Solihull park letting lifts M42 market

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Students kickstart web series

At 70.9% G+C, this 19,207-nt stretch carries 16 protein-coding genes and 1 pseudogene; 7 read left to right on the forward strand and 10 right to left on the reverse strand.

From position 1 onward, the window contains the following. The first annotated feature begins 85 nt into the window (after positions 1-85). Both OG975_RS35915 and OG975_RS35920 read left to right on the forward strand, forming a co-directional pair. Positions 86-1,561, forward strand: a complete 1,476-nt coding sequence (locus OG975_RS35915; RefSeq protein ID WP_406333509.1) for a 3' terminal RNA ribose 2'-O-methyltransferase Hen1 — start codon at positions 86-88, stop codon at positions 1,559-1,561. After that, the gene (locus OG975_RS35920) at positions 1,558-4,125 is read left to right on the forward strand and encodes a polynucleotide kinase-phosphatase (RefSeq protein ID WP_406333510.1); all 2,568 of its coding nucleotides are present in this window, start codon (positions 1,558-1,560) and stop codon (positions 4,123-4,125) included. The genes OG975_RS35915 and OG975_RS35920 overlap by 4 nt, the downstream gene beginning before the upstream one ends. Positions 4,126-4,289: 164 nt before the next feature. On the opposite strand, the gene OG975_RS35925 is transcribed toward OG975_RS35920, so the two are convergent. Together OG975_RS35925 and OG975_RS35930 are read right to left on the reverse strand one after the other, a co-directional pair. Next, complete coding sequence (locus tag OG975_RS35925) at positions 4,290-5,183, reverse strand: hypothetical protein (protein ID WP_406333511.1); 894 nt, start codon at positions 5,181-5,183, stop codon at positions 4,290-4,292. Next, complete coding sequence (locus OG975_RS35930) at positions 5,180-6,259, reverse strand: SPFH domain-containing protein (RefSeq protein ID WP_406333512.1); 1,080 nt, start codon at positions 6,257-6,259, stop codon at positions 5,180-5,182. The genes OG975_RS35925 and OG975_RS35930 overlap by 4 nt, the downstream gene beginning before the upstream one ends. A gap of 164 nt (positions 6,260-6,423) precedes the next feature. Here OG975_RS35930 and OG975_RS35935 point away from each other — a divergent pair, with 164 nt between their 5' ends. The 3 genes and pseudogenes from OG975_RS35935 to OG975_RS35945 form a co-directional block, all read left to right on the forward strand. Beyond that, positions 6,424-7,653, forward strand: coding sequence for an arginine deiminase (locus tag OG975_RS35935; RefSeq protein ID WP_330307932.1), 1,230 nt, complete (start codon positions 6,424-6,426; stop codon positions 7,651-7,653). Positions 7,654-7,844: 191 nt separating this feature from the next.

first_imgCo-ed co-op · Mona Xia, a junior majoring in critical studies, and Tylre Roberson, a junior majoring in English, are working to launch a web series, Co-ed. – Photo courtesy of Erin RamirezIt’s junior year of college, and two USC students have made it their mission to create a web series about their experiences growing up in college for the entertainment of the rest of the USC community. This is the story behind Co-Ed, a new web series that the creators are hoping college students across the country will identify with.Co-Ed is the brainchild of Mona Xia, a junior majoring in critical studies, and Tylre Roberson, a junior majoring in English with a concentration in creative writing. Xia was initially inspired to create a show after seeing the success of her fellow classmates creating shows.“I was producing at Trojan Vision for [email protected], and one day I ran into a friend from a screenwriting class I had taken the semester before,“ Xia said in an email. “She told me that she started her own show on Trojan Vision, and I thought that sounded really great, so I asked her for advice and she told me who to contact.”As soon as she thought of the idea of the show, Roberson was one of the first people Xia reached out to, and their creative chemistry was evident from the get-go.“I knew I didn’t want to do this on my own so I reached out to Tylre because I had worked with her on campus and I knew she was interested in writing,” Xia said. “Before we knew it, we were meeting at Panda Express, pitching our ideas for a mini-series.”Co-Ed is a dramedy focusing on the Three’s Company-esque idea of a freshman boy living in a suite with two girls. According to Roberson, deciding to make the show a web series instead of putting it on Trojan Vision forced the duo to focus in and really decide on what they wanted their show to be.“We actually looked into Trojan Vision and decided to make it a web series instead,” Roberson said. “That took a lot of cutting down and finally solidifying the idea of a comedy about what it means to start college and be a college student and how to grow up really fast.”But going the independent route has its challenges as well, and after many hectic days of writing, producing and managing money, actors and equipment, Xia and Roberson have already learned a great deal about how the business side of the entertainment industry can sometimes undermine the creative side.“I think the director of our pilot put it really well — it’s a constant tug-of-war between money, time and quality,” Xia said. “If you don’t have money, then you’re gonna need a lot of time to make a quality show. If you don’t have time, then you’re gonna need a lot of money.”But at the same time, these are two college students, which is why they turned to the crowdfunding site Kickstarter to make their dreams a reality.“The Kickstarter is mainly a way for us to raise money and raise awareness about the project because, I mean, we’re college students,” Roberson said. ”Most of it’s been coming out of pocket right now, but we’re hoping to raise $3,000 dollars in the next 10 to 15 days to fund the project and basically fund our dream.”But Mona isn’t worried about making sure that dream is perfected because, at the end of the day, she knows that the best idea in the world is pointless if nobody else sees it.“I know that artists all aim for perfection, as you should, but if you had to choose between completing a somewhat flawed project and giving up on an unfinished masterpiece-to-be, definitely go with the first option,” she said. “No one will ever see this ‘masterpiece’ if you don’t finish it.”last_img read more